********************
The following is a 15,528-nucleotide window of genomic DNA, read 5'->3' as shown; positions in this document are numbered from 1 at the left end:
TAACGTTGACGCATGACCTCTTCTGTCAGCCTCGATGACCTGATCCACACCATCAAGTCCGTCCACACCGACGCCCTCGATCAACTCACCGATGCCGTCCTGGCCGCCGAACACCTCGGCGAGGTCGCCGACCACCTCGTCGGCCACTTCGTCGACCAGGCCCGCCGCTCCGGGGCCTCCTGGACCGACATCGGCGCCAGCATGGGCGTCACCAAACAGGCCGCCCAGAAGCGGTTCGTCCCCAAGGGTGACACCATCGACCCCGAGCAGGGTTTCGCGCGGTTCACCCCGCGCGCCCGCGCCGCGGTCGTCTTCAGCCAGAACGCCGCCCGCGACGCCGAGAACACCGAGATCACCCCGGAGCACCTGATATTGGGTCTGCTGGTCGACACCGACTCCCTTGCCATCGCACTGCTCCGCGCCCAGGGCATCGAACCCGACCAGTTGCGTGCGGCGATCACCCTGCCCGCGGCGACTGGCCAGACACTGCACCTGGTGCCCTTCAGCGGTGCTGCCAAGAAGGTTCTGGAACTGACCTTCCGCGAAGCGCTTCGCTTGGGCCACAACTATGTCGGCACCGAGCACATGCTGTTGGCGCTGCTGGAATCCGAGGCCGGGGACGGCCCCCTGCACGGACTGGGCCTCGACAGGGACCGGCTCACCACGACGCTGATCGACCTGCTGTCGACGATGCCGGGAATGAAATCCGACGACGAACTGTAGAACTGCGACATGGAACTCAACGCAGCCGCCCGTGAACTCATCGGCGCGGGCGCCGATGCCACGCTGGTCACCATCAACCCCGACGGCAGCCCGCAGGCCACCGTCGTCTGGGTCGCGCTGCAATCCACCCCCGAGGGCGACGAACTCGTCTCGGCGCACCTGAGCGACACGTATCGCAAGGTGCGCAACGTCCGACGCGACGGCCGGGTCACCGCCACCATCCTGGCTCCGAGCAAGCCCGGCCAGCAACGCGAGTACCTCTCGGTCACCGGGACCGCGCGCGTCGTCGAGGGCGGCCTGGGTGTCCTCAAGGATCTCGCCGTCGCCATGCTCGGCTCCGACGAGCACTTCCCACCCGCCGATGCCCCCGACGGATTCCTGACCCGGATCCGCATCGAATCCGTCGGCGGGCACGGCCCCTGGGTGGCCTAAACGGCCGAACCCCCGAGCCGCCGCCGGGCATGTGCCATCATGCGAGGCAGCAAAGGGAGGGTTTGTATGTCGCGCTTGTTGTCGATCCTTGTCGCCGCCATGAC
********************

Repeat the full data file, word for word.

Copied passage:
The following is a 15,528-nucleotide window of genomic DNA, read 5'->3' as shown; positions in this document are numbered from 1 at the left end:
TAACGTTGACGCATGACCTCTTCTGTCAGCCTCGATGACCTGATCCACACCATCAAGTCCGTCCACACCGACGCCCTCGATCAACTCACCGATGCCGTCCTGGCCGCCGAACACCTCGGCGAGGTCGCCGACCACCTCGTCGGCCACTTCGTCGACCAGGCCCGCCGCTCCGGGGCCTCCTGGACCGACATCGGCGCCAGCATGGGCGTCACCAAACAGGCCGCCCAGAAGCGGTTCGTCCCCAAGGGTGACACCATCGACCCCGAGCAGGGTTTCGCGCGGTTCACCCCGCGCGCCCGCGCCGCGGTCGTCTTCAGCCAGAACGCCGCCCGCGACGCCGAGAACACCGAGATCACCCCGGAGCACCTGATATTGGGTCTGCTGGTCGACACCGACTCCCTTGCCATCGCACTGCTCCGCGCCCAGGGCATCGAACCCGACCAGTTGCGTGCGGCGATCACCCTGCCCGCGGCGACTGGCCAGACACTGCACCTGGTGCCCTTCAGCGGTGCTGCCAAGAAGGTTCTGGAACTGACCTTCCGCGAAGCGCTTCGCTTGGGCCACAACTATGTCGGCACCGAGCACATGCTGTTGGCGCTGCTGGAATCCGAGGCCGGGGACGGCCCCCTGCACGGACTGGGCCTCGACAGGGACCGGCTCACCACGACGCTGATCGACCTGCTGTCGACGATGCCGGGAATGAAATCCGACGACGAACTGTAGAACTGCGACATGGAACTCAACGCAGCCGCCCGTGAACTCATCGGCGCGGGCGCCGATGCCACGCTGGTCACCATCAACCCCGACGGCAGCCCGCAGGCCACCGTCGTCTGGGTCGCGCTGCAATCCACCCCCGAGGGCGACGAACTCGTCTCGGCGCACCTGAGCGACACGTATCGCAAGGTGCGCAACGTCCGACGCGACGGCCGGGTCACCGCCACCATCCTGGCTCCGAGCAAGCCCGGCCAGCAACGCGAGTACCTCTCGGTCACCGGGACCGCGCGCGTCGTCGAGGGCGGCCTGGGTGTCCTCAAGGATCTCGCCGTCGCCATGCTCGGCTCCGACGAGCACTTCCCACCCGCCGATGCCCCCGACGGATTCCTGACCCGGATCCGCATCGAATCCGTCGGCGGGCACGGCCCCTGGGTGGCCTAAACGGCCGAACCCCCGAGCCGCCGCCGGGCATGTGCCATCATGCGAGGCAGCAAAGGGAGGGTTTGTATGTCGCGCTTGTTGTCGATCCTTGTCGCCGCCATGAC